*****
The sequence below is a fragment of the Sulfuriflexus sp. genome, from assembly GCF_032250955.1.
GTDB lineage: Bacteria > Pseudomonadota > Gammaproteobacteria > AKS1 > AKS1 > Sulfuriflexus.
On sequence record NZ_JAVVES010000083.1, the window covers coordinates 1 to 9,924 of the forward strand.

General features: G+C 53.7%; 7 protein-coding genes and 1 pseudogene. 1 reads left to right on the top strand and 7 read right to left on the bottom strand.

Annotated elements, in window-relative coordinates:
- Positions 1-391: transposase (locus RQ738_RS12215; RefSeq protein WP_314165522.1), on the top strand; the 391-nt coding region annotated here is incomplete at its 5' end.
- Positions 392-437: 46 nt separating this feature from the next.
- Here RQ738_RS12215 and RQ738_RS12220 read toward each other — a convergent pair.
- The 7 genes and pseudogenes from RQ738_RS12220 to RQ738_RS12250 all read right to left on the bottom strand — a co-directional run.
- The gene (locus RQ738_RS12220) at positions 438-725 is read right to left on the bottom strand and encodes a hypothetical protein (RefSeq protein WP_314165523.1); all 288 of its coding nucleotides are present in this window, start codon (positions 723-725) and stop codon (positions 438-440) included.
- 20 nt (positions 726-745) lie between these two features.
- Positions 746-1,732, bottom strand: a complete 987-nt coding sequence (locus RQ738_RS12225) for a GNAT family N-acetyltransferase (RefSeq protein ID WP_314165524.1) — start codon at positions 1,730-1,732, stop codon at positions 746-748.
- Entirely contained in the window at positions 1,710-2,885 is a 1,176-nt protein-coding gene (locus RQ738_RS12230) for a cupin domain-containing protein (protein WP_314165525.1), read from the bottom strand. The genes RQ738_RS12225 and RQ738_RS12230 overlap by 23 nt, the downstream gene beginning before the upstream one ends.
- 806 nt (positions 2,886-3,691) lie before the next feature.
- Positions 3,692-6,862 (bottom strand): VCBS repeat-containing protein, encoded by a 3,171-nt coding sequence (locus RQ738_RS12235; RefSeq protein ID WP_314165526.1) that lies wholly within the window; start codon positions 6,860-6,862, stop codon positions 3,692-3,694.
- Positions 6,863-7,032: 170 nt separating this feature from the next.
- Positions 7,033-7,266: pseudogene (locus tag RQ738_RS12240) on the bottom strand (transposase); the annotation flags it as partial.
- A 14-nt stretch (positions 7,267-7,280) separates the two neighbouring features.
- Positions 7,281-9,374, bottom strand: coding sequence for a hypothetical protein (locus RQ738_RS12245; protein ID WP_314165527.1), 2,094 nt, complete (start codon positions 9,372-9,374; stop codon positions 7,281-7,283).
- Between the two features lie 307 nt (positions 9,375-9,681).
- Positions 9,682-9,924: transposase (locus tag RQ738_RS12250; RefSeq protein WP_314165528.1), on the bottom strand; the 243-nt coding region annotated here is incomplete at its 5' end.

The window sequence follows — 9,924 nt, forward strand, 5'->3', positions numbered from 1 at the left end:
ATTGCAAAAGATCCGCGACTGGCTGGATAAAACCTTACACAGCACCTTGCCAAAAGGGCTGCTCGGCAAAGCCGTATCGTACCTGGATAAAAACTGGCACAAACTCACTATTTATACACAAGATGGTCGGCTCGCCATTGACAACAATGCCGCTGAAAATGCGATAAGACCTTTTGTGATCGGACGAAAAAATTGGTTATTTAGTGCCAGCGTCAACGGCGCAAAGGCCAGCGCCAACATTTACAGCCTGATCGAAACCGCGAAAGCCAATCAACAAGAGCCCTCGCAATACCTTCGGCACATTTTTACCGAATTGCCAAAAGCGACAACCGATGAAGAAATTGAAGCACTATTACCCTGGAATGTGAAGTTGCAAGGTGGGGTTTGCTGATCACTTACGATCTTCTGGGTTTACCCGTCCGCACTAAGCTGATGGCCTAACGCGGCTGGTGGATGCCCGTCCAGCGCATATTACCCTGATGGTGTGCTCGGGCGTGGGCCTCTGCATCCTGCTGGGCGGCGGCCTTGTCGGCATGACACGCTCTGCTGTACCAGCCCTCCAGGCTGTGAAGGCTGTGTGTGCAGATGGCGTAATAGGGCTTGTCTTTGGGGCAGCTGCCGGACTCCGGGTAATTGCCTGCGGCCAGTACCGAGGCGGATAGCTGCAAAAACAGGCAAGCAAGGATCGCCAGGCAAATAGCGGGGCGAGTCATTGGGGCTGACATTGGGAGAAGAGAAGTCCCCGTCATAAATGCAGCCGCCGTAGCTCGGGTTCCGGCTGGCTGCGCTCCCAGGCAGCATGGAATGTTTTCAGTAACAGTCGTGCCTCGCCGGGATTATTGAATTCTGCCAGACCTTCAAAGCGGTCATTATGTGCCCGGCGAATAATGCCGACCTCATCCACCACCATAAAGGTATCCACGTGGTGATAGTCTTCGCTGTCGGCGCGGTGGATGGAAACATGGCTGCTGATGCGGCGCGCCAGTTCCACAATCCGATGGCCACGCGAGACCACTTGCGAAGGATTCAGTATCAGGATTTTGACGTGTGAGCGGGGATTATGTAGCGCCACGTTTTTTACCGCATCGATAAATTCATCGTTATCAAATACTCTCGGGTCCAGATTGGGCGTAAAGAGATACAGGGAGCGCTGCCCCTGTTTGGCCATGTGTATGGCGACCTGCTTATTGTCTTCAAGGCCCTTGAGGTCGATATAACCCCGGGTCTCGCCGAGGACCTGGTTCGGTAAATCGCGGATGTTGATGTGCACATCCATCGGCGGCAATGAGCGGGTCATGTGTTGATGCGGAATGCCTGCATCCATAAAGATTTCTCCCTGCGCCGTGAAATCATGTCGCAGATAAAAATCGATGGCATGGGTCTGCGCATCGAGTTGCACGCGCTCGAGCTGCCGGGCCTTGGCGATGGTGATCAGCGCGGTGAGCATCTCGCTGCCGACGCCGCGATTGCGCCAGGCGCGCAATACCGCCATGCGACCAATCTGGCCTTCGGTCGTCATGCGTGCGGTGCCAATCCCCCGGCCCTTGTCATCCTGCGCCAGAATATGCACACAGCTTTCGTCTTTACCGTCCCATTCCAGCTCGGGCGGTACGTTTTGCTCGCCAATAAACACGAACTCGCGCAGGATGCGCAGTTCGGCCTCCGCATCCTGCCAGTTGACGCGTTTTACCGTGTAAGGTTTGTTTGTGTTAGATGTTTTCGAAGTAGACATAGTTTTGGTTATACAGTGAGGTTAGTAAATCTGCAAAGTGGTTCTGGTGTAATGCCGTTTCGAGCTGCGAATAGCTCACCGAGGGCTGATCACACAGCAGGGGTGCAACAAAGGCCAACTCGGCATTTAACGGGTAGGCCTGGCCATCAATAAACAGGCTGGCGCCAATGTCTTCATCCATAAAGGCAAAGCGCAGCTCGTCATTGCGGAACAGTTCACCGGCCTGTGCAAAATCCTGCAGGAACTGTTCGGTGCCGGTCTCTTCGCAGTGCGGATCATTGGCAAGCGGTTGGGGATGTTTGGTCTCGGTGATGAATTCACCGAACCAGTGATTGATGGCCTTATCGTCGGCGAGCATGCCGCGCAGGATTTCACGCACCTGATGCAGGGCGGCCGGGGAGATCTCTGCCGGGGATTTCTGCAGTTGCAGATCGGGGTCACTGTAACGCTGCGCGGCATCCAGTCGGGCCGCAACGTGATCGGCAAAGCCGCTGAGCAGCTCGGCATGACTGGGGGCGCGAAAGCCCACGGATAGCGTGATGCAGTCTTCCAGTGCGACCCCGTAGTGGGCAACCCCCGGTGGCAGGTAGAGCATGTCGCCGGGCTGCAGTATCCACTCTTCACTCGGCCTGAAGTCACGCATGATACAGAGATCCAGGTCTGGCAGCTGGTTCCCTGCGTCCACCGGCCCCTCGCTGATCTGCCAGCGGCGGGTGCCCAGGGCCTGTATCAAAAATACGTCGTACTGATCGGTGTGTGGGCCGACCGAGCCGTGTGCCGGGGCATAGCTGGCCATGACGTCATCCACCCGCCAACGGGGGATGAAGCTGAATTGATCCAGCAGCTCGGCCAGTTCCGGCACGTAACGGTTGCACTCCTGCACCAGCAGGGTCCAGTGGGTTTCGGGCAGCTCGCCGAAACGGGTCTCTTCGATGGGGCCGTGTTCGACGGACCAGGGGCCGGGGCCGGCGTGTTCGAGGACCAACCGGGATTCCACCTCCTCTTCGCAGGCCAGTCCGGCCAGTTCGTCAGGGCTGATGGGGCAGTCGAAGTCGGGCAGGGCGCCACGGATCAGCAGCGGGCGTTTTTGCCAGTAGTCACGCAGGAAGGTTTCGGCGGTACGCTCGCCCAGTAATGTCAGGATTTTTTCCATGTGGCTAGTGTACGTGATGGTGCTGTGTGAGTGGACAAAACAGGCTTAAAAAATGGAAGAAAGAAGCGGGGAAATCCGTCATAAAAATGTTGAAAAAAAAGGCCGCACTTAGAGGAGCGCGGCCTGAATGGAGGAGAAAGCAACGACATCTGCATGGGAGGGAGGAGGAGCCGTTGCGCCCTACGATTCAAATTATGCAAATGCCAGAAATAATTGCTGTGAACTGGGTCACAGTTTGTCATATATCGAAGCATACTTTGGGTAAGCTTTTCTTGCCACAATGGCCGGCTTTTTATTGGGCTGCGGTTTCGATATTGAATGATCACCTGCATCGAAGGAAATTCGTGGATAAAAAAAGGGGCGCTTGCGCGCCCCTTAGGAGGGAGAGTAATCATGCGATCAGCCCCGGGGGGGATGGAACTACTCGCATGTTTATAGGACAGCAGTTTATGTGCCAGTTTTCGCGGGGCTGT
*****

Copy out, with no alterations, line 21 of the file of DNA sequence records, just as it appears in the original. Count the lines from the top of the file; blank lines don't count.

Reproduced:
- Positions 9,682-9,924: transposase (locus tag RQ738_RS12250; RefSeq protein WP_314165528.1), on the bottom strand; the 243-nt coding region annotated here is incomplete at its 5' end.